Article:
Former CIA chief John Brennan offered a frank assessment of Russia’s aggressive approach to meddling in the 2016 election and, in the process, complicated President Donald Trump’s attempts to cast the whole thing as fake news.
This Brennan quote, in particular, is damning:
“I encountered and am aware of information and intelligence that revealed contacts and interactions between Russian officials and US persons involved in the Trump campaign that I was concerned about because of known Russian efforts to suborn such individuals. It raised questions in my mind about whether Russia was able to gain the cooperation of those individuals.”
Now, as Republicans on the committee were quick to note, Brennan wasn’t saying that he believed that the Trump campaign actively colluded with Russia. Only that, again in his words, “I saw interaction that in my mind raised questions of whether it was collusion…It was necessary to pull threads.”
No one – or very, very few people – are alleging that there is any evidence at this point that proves collusion between Trump’s presidential campaign and Russian intelligence operatives. What most people – including the vast majority of Democrats – are saying is that there is enough smoke here that a serious investigation needs to be launched into whether there is a fire somewhere.
Contrast that with Trump’s stance: That this entire proceeding – up to and including the appointment of Robert Mueller as special counsel to oversee an independent investigation – is a “witch hunt.” That there’s no truth in any of the media reports suggesting that the likes of Michael Flynn, Carter Page, Paul Manafort and Jared Kushner may have had interactions with the Russians that crossed a line.
What Brennan laid out Tuesday is a lot closer to the former view than the latter one held by Trump. And Brennan isn’t just some guy. He’s not only a former CIA director under the Obama administration, but also someone with decades of experience in the intelligence world.
This is not someone reading the papers or watching TV and making a snap judgment about Trump and the Russians. This is someone who was intimately familiar with the intelligence gathering regarding Russian attempts to meddle in the election. His voice matters more than most.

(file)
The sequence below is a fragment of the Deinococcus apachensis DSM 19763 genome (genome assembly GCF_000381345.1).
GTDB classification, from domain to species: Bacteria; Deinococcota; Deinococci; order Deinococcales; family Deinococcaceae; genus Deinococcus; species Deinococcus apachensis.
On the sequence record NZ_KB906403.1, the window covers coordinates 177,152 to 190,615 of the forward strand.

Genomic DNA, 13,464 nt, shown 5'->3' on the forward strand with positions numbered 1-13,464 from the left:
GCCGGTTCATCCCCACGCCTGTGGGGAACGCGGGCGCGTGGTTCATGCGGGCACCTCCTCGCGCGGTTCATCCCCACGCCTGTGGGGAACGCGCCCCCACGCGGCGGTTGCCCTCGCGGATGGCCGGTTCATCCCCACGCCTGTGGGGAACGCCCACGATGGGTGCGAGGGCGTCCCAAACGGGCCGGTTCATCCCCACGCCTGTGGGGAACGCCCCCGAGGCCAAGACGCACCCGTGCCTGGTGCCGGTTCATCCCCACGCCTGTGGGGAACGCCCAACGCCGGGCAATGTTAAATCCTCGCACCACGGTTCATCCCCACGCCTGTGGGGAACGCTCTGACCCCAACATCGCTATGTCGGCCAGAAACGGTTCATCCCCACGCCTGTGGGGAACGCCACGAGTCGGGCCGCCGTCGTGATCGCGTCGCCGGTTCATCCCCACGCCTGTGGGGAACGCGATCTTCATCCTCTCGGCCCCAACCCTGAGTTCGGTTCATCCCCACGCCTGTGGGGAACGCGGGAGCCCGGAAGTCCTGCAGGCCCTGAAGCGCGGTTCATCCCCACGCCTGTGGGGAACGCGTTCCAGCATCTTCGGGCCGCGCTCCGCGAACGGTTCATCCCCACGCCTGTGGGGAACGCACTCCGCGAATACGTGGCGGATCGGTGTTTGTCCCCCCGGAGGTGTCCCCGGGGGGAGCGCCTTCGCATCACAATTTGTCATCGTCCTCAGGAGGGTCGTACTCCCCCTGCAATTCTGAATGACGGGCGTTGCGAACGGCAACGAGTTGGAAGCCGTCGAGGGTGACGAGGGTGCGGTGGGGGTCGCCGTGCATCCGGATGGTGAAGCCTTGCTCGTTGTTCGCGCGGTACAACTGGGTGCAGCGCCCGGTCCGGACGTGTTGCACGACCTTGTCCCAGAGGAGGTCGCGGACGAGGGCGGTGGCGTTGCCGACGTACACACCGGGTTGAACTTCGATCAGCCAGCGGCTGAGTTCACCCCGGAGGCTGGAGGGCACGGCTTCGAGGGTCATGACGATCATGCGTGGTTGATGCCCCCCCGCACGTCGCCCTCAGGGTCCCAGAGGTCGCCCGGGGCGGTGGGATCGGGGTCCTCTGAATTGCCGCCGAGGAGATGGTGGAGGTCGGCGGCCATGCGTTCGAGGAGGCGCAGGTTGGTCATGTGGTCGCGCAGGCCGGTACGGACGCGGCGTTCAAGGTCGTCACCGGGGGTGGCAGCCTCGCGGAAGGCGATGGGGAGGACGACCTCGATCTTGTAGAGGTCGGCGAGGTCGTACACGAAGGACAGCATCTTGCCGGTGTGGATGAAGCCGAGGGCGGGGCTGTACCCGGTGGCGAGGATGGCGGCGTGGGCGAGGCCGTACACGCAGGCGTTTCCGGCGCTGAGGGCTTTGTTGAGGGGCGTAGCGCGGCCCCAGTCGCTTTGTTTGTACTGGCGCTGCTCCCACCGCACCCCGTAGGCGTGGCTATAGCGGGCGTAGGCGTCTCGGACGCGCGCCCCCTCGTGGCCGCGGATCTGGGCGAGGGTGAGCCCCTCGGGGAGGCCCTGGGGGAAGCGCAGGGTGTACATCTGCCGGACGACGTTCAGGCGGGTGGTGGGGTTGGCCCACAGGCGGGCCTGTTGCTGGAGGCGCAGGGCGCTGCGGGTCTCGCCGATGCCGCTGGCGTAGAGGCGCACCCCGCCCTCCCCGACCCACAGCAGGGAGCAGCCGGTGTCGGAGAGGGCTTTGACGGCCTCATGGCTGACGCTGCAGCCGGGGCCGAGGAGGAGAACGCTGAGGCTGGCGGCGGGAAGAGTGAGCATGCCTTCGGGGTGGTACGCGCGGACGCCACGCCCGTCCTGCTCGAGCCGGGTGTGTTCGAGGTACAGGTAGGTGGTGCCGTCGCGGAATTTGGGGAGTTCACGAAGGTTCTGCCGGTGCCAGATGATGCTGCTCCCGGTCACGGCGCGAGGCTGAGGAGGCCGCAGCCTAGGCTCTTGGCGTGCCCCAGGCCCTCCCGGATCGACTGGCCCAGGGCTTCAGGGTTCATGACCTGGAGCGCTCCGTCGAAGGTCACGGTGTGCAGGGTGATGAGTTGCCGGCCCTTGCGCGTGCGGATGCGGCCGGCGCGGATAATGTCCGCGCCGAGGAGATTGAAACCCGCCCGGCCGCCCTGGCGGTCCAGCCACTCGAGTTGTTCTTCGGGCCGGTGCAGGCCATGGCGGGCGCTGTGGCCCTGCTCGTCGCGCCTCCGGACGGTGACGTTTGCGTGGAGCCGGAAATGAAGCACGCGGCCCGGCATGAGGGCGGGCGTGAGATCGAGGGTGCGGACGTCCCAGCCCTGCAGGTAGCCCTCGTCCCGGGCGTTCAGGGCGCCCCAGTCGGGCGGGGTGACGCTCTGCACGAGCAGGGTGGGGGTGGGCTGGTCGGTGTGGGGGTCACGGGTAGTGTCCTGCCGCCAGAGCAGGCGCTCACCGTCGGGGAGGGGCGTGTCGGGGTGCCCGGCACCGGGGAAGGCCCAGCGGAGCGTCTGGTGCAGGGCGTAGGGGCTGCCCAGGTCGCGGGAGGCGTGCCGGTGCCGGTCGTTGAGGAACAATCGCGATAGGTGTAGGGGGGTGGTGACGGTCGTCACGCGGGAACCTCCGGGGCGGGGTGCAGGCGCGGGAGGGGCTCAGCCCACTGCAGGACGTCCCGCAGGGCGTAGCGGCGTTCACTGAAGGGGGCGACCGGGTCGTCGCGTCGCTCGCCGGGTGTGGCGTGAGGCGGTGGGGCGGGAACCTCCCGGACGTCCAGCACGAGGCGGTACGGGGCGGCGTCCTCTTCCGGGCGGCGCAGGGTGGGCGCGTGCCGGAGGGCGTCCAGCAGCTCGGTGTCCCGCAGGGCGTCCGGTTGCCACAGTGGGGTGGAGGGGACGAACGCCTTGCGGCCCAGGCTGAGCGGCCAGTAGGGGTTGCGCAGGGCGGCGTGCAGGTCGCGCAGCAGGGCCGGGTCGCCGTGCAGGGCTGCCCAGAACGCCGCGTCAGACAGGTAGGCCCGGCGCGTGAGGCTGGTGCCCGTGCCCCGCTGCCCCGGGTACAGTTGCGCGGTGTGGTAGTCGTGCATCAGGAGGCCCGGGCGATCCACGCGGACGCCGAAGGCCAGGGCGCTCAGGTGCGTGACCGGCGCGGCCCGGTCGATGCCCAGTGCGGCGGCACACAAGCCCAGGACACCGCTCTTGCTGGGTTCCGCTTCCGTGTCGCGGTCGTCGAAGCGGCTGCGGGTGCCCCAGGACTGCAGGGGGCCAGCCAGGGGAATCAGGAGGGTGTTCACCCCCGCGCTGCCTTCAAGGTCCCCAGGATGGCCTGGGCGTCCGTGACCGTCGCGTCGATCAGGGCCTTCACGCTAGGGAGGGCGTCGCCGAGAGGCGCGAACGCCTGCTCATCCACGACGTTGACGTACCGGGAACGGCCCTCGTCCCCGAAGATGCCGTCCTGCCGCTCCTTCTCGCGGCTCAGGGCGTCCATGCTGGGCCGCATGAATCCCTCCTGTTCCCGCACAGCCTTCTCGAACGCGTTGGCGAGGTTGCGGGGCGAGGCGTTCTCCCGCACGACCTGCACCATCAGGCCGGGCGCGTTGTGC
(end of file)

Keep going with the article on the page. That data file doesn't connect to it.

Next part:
So when Brennan says the Russian efforts to “suborn” members of the Trump campaign “raised questions in my mind about whether Russia was able to gain the cooperation of those individuals,” it makes it far more difficult for Trump and his senior aides to dismiss all of the questions about Russia’s involvement in the election as simply a media-created conspiracy.
If Donald Trump is, as he has insisted since the beginning of all of this, totally innocent of any ties to the Russian meddling, he should be hugely supportive of these investigations designed to get to the bottom of it. To date, he’s been the exact opposite.
I don’t know why that is. And I won’t hazard a guess, either. But Brennan’s testimony in regard to his suspicions about the possibility of collusion is broadly consistent with what a number of other high-profile voices – former acting deputy Attorney General Sally Yates, former FBI Director James Comey – have said: That the ties between Russia and the Trump campaign deserve more investigation.
With every statement like the one Brennan made today, it makes it that much harder for Trump to sell the “total hoax” storyline on Russia’s meddling. It doesn’t mean he’ll stop. He likely won’t. But his credibility will take deeper and deeper hits if he continues to push that line in the face of lots of smart people saying there’s much more to look at here.